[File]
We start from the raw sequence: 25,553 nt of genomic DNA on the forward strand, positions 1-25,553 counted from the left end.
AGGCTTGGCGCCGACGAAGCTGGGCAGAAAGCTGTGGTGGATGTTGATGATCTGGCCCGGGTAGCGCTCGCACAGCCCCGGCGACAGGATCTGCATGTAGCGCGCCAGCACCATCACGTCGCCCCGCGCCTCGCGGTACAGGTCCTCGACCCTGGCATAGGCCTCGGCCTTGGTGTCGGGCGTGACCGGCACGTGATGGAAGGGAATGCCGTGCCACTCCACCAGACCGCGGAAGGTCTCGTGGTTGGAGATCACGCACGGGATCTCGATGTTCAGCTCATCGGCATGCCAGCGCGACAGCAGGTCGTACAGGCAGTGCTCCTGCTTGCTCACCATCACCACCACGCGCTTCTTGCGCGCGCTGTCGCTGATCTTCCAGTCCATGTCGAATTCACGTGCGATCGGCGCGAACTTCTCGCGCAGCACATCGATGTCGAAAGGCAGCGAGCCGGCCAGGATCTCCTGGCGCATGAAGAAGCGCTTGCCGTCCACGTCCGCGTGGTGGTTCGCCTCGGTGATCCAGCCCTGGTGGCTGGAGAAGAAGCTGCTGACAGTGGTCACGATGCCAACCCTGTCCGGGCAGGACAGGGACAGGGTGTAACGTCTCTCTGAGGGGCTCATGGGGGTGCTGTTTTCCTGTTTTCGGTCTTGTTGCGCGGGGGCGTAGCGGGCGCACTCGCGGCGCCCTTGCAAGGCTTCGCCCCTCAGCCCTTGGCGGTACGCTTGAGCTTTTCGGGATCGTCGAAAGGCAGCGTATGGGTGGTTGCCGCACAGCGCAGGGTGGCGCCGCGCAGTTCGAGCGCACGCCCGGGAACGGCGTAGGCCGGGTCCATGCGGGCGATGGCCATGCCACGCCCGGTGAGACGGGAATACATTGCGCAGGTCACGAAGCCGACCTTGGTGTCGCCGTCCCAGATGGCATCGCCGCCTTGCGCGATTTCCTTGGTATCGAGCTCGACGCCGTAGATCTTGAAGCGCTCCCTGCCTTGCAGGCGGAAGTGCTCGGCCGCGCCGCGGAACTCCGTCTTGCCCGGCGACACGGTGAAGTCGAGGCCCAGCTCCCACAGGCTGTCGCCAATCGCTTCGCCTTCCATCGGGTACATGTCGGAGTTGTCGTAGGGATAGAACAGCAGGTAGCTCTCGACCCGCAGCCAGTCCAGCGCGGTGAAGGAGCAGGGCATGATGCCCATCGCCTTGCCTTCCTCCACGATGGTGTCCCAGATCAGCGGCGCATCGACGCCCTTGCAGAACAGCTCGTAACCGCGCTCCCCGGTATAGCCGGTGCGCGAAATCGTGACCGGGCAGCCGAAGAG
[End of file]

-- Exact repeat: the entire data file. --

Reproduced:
We start from the raw sequence: 25,553 nt of genomic DNA on the forward strand, positions 1-25,553 counted from the left end.
AGGCTTGGCGCCGACGAAGCTGGGCAGAAAGCTGTGGTGGATGTTGATGATCTGGCCCGGGTAGCGCTCGCACAGCCCCGGCGACAGGATCTGCATGTAGCGCGCCAGCACCATCACGTCGCCCCGCGCCTCGCGGTACAGGTCCTCGACCCTGGCATAGGCCTCGGCCTTGGTGTCGGGCGTGACCGGCACGTGATGGAAGGGAATGCCGTGCCACTCCACCAGACCGCGGAAGGTCTCGTGGTTGGAGATCACGCACGGGATCTCGATGTTCAGCTCATCGGCATGCCAGCGCGACAGCAGGTCGTACAGGCAGTGCTCCTGCTTGCTCACCATCACCACCACGCGCTTCTTGCGCGCGCTGTCGCTGATCTTCCAGTCCATGTCGAATTCACGTGCGATCGGCGCGAACTTCTCGCGCAGCACATCGATGTCGAAAGGCAGCGAGCCGGCCAGGATCTCCTGGCGCATGAAGAAGCGCTTGCCGTCCACGTCCGCGTGGTGGTTCGCCTCGGTGATCCAGCCCTGGTGGCTGGAGAAGAAGCTGCTGACAGTGGTCACGATGCCAACCCTGTCCGGGCAGGACAGGGACAGGGTGTAACGTCTCTCTGAGGGGCTCATGGGGGTGCTGTTTTCCTGTTTTCGGTCTTGTTGCGCGGGGGCGTAGCGGGCGCACTCGCGGCGCCCTTGCAAGGCTTCGCCCCTCAGCCCTTGGCGGTACGCTTGAGCTTTTCGGGATCGTCGAAAGGCAGCGTATGGGTGGTTGCCGCACAGCGCAGGGTGGCGCCGCGCAGTTCGAGCGCACGCCCGGGAACGGCGTAGGCCGGGTCCATGCGGGCGATGGCCATGCCACGCCCGGTGAGACGGGAATACATTGCGCAGGTCACGAAGCCGACCTTGGTGTCGCCGTCCCAGATGGCATCGCCGCCTTGCGCGATTTCCTTGGTATCGAGCTCGACGCCGTAGATCTTGAAGCGCTCCCTGCCTTGCAGGCGGAAGTGCTCGGCCGCGCCGCGGAACTCCGTCTTGCCCGGCGACACGGTGAAGTCGAGGCCCAGCTCCCACAGGCTGTCGCCAATCGCTTCGCCTTCCATCGGGTACATGTCGGAGTTGTCGTAGGGATAGAACAGCAGGTAGCTCTCGACCCGCAGCCAGTCCAGCGCGGTGAAGGAGCAGGGCATGATGCCCATCGCCTTGCCTTCCTCCACGATGGTGTCCCAGATCAGCGGCGCATCGACGCCCTTGCAGAACAGCTCGTAACCGCGCTCCCCGGTATAGCCGGTGCGCGAAATCGTGACCGGGCAGCCGAAGAG